By James Hughes, Chief Market Analyst, AxiTrader
Trump stole his thunder! As the chancellor was speaking the news broke that US Secretary of State Rex Tillerson had been sacked and replaced with former CIA Director Mike Pompeo. The move shows that not only is it America first, but his protectionism runs deeper, and we must ask is the timing of this important, after Tillerson’s comments on the Salisbury Spy attack.
GBPUSD moved higher, and adding both the Chancellor’s performance and Tillerson’s sacking to the mix we have seen some very strong gains with cable up trading through the key upside trendline I had highlighted on my Twitter feed yesterday morning. This was initially a pound move however it soon became much more apparent that the downside on the US dollar was having much more of an effect, with EURUSD, USDJPY and Gold prices all posting similar moves.
Let’s focus on the UK, and the Chancellors big moment for just a second, and why did we see the market take his statement without any skepticism, after all Brexit could derail all of these plans. So calling an upward revision to GDP is a bit of a stab in the dark. What did the chancellor tell us:
- The Budget deficit is shrinking between 2018 and 2023 it is now expected to shrink from GBP213BN to GBP192BN.
- A raise in the economic growth forecast with the UK now expected to grow by 1.5% in 2018 vs the 1.4% expected.
They were probably the main headlines that really drove the markets, and there was next to no mention of the “B” word! Although there was an estimate on the Brexit financial settlement, with the government believing it to come in at around GBP37BN. However, despite not really touching on the subject, the uncertainty that Brexit creates cannot be overlooked. We know that the Brexit factor is already influencing productivity and there is no way the chancellor can rule out Brexit totally changing his numbers at any given point. For me that’s why the markets decided the US dollar/Tillerson story was the one to get their teeth into.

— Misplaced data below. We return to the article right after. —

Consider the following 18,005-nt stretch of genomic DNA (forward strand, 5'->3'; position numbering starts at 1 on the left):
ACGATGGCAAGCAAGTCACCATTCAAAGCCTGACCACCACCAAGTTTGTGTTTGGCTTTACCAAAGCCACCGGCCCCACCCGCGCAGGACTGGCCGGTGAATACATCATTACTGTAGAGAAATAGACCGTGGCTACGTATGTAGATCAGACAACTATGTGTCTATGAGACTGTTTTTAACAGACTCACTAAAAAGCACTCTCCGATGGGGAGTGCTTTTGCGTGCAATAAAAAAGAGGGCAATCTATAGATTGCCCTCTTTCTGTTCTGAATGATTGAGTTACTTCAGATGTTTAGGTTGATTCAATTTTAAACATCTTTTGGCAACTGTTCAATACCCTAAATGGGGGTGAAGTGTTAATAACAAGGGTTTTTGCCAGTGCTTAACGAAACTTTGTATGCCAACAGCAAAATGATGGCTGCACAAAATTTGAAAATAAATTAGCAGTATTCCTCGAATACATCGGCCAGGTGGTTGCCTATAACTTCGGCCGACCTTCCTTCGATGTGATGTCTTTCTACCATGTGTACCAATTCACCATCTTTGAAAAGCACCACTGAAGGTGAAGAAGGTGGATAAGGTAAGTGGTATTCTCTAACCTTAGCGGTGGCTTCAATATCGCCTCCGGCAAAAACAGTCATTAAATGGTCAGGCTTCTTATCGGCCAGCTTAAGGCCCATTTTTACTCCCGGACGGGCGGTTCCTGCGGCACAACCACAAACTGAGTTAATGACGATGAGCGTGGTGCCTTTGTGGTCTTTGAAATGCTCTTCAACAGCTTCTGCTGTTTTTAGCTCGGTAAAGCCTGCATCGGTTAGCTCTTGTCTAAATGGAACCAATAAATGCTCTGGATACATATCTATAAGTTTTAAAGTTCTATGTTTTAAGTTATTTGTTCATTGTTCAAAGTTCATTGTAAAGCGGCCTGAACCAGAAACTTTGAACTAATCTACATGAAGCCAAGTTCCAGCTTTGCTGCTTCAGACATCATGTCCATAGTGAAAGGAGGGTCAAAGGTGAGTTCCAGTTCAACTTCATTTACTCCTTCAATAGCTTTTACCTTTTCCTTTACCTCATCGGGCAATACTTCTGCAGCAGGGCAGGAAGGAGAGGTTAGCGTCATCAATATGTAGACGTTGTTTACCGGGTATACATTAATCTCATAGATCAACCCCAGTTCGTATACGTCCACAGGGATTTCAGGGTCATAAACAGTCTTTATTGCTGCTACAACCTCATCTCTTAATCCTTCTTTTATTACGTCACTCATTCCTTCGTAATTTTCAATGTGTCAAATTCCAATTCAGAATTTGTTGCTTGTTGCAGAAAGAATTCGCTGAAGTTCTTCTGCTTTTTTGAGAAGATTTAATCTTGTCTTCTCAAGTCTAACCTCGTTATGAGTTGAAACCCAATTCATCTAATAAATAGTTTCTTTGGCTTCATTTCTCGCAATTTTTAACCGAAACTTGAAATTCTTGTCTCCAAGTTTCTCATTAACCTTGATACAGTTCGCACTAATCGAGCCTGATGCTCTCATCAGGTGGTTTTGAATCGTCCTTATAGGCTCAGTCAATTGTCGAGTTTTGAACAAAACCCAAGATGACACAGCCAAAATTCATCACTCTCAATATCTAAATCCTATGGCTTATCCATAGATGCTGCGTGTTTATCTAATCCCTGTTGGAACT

As mentioned earlier, the Tillerson issue is not maybe a surprise, we are already looking at the highest turnover of staff in a White House for decades. However, is the willingness to fire high ranking officials and politicians if they don’t toe the party (Trump’s) line. The sacking of Rex Tillerson as Secretary of State comes just a matter of weeks after Gary Cohn, the President’s high ranking economic advisor left his post. The market has shown far more resilience over this time over, probably because this is the same old story when it comes to the Trump administration.
- Inflation on track
- APP remains necessary
- Inflation adjustment would end QE
- Must be patient on policy
After the moves on the greenback yesterday, this morning has seen Mario Draghi undo some of the work on EURUSD with the pair falling lower after the ECB president was a little clearer on some points. Inflation was the main point he made saying that stronger CPI adjustment would be a reason to end the QE, but of course reiterated that patience is the key when it comes to the monetary policy.
He may have been a clearer but of course there was very little here that we didn’t already know, especially around the inflation situation, and the patience we must all have over policy. Really the moves were not really Euro moves, rather a spate of US dollar buying that has lead both GBPUSD and EURUSD lower and USDJPY higher.
Stocks ended lower overnight as the Tillerson/Pompeo news continued to rattle investors. The expectations are that the trade wars could now intensify as we expect the US to be much tougher on its foreign policy going forward. Fears are now circling about the future of Treasury Secretary Steve Mnuchin, however this seems like a knee jerk reaction.
With Draghi this morning, it will be a case of hanging on for the US retail sales later this afternoon. The February reading could see the number jump to 0.3%, a stark improvement from the -0.3% print for January. Vehicle sales however do seem to be slowing and falling gas prices could show up in this month’s number.